That's not much of a threat out in the middle of the desert.
 
2013-06-22 04:48:40 PM  
A little radioactivity is no big deal. Why, you get that much radioactivity from a bunch of bananas.

img.fark.net

There, there. That's not scary, is it?
 
2013-06-22 04:49:27 PM  
No, no
It was just a minor glitch
The leak was repaired without a hitch
There were good reasons why we didn't call
There was no danger for people at all
There is no danger for you at all!
Yes, sure
Everything works now
Everything is fine
Don't you worry
Go to bed
It's very safe in our hands
Don't be mean, our work is clean
No radiation, no side effects
We guarantee in word and deed
Trust in us, we will take care
An incident is very rare
 
2013-06-22 04:51:55 PM  

J. Frank Parnell: No, no
It was just a minor glitch
The leak was repaired without a hitch
There were good reasons why we didn't call
There was no danger for people at all
There is no danger for you at all!
Yes, sure
Everything works now
Everything is fine
Don't you worry
Go to bed
It's very safe in our hands
Don't be mean, our work is clean
No radiation, no side effects
We guarantee in word and deed
Trust in us, we will take care
An incident is very rare


Incidents are indeed very rare, making them safer than oil, gas, or coal power plants.

Probably hydroelectric too, with dams bursting and all.
 
2013-06-22 04:53:07 PM  

Notabunny: Pocket Ninja: Subby, the Hanford nuclear site leaking is *exactly* the right reason to enjoy some nice, bbq hotdogs. Some burgers, too, maybe a few chicken patties and shiskabobs. And it would be awfully nice to barbecue a few veggie burgers, too, have something for the planteaters who might come over. I always try to keep a meat-free area on the grill when I'm barbecuing so that the vegetarians can enjoy non-tainted tofu.

And don't get caught up in the whole "charcoal vs. propane" bbq debate. It doesn't matter how you do it...what matters is that pure, awesome deliciousness that is an afternoon bbq. Mmmm, bbq.

Sorry to interrupt, but if you have a gas grill, then the terrible, horrible, no good, very bad stuff you cook on it barely qualifies as food.

/threadjack over


1-media-cdn.foolz.us
 
2013-06-22 04:54:19 PM  
we can send this leak to China, too, right? right?
 
2013-06-22 04:55:15 PM  
Yup it's leaking.  Yup the new energy secretary wants more oversight of the contractors working out there.  Yup, work at the Lazy H continues slowly....very slowly.
 
2013-06-22 04:56:15 PM  

basemetal: Oh yeah, I forgot:


BBQ is not Grilling!

/You can proceed with the thread now.


It's also not BBQ.
 
2013-06-22 04:58:15 PM  
The primary containment vessel cracked. The secondary containment vessel is holding the leak. fark the contractor for letting it go as far as it did. The good news is that they're projecting something like 19 months to get the full plan for pumping it out in place and to do it.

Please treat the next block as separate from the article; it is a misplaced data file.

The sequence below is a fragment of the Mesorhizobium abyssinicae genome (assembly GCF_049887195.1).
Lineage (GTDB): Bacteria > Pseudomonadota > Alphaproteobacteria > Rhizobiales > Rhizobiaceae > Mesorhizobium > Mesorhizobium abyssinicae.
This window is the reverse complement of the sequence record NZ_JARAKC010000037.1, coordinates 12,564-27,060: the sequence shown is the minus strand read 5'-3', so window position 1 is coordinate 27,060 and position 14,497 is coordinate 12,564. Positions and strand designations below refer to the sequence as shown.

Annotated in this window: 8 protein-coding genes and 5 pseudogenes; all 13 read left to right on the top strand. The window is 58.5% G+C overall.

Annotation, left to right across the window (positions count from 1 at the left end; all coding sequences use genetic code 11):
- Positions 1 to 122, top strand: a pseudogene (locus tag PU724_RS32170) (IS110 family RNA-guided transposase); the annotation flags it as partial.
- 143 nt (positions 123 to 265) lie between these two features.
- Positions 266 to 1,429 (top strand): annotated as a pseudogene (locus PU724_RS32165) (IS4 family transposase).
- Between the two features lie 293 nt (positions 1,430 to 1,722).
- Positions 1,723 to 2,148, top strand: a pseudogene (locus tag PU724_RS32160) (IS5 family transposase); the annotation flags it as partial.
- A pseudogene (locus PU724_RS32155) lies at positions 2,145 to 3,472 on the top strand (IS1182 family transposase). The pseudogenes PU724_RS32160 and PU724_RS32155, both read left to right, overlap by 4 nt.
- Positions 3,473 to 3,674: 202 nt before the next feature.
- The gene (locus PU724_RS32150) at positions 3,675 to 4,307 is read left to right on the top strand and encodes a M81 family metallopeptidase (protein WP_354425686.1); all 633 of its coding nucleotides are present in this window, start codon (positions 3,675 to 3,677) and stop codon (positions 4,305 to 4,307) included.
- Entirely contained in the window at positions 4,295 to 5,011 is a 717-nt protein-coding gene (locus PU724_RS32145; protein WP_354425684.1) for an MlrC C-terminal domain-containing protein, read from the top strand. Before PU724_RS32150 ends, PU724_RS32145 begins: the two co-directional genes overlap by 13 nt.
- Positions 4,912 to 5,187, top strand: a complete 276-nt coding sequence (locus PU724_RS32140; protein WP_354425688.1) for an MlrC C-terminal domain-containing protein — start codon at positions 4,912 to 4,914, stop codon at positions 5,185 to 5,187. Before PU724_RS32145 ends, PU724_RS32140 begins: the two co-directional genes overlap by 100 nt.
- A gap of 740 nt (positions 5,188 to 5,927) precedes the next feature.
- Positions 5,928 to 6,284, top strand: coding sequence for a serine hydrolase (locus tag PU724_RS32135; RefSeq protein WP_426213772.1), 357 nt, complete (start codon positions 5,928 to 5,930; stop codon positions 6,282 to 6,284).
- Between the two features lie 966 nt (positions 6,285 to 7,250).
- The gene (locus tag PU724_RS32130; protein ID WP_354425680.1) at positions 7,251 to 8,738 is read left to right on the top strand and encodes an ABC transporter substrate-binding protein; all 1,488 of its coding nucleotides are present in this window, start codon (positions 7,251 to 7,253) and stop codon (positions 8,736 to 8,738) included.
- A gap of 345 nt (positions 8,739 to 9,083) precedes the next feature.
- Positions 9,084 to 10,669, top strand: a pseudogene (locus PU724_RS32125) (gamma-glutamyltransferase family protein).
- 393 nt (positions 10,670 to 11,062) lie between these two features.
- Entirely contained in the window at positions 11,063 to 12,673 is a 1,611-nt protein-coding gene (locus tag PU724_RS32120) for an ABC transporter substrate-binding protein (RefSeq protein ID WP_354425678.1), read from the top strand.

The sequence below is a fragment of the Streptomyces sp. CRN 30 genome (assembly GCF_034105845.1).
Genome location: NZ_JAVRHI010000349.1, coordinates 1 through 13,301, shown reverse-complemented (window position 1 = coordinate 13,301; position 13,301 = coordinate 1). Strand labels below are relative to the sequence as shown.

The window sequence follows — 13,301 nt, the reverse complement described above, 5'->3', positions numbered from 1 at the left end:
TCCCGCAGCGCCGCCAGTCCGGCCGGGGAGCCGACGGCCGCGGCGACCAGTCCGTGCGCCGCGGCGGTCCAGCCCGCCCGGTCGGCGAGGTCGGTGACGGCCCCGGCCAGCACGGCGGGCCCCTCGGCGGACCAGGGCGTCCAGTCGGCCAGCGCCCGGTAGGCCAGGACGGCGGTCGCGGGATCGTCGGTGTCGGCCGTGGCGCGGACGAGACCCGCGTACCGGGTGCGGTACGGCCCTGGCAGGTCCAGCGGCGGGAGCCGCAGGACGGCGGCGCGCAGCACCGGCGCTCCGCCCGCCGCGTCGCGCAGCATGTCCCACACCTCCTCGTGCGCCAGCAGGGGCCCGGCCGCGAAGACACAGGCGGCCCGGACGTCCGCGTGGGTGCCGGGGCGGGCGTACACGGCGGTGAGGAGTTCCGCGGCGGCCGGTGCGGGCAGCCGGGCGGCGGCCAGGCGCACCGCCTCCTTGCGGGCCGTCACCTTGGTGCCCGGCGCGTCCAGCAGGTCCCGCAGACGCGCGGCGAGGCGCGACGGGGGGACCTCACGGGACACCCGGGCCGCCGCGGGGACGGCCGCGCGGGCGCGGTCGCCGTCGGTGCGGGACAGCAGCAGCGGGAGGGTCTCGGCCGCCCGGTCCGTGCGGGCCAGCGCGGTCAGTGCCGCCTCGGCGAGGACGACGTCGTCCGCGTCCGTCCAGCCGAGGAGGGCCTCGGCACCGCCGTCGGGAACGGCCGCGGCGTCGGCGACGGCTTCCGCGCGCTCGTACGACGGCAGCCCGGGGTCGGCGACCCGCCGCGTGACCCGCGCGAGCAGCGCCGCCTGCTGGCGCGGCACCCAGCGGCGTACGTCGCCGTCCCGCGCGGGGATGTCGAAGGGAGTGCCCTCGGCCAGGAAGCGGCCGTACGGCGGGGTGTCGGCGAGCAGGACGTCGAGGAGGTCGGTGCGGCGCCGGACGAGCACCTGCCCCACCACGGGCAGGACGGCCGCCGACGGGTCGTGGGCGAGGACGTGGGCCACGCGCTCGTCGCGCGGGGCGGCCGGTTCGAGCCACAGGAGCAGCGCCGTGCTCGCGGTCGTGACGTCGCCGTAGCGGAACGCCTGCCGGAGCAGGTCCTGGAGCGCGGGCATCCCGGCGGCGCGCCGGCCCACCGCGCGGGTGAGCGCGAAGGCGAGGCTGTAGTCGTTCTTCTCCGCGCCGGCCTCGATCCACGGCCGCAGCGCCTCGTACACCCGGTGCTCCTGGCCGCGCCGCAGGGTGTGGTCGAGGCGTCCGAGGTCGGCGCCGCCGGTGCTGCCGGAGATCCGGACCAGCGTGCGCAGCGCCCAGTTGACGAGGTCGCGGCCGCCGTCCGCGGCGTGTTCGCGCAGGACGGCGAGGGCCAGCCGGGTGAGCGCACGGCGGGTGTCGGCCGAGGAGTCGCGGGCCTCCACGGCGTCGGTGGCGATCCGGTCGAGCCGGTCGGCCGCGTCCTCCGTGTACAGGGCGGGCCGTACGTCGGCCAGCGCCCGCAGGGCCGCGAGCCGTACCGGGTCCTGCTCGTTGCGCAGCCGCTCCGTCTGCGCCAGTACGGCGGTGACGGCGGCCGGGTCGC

2013-06-22 05:00:29 PM  

Tellingthem: Meh...If you're going to cook hot dogs electrocution is the only way...
[www.duntemann.com image 400x237]


http://www.youtube.com/watch?v=ScwbimMBklA
 
2013-06-22 05:01:14 PM  

Theeng: Incidents are indeed very rare, making them safer than oil, gas, or coal power plants.


And Hanford was a Manhattan-project weapons production site. It is not representative of the commercial power-generation industry.
 
2013-06-22 05:03:06 PM  

Theeng: Incidents are indeed very rare, making them safer than oil, gas, or coal power plants.


You can't really compare them in terms of safety. A coal power plant has an accident and has to be rebuilt or repaired. A nuclear power plant has an accident and an area becomes deadly to all life for hundreds of thousands of years.

It's a bit like saying because cometary impacts don't happen very often they're safer than handguns or something.
 
2013-06-22 05:08:27 PM  

J. Frank Parnell: A nuclear power plant has an accident and an area becomes deadly to all life for hundreds of thousands of years.


Yeah, not so much anymore. The state of the art has advanced a lot.
 
2013-06-22 05:10:00 PM  

Fjornir: Yeah, not so much anymore. The state of the art has advanced a lot.


Cool, so all those radioactive isotopes still being pumped into the ocean and air by Fukushima are probably being rounded up as we speak.
 
2013-06-22 05:11:42 PM  
It isn't funny. There could be very serious health problems coming out of this. Hot dogs are nothing to joke about.
 
2013-06-22 05:13:16 PM  
img.fark.net
 
2013-06-22 05:14:09 PM  
J. Frank Parnell:Cool, so all those radioactive isotopes still being pumped into the ocean and air by Fukushima are probably being rounded up as we speak.

Fukushima is one of those old plants that should have been decommissioned a long time ago and does not reflect the current state of the art in any way.
 
2013-06-22 05:30:12 PM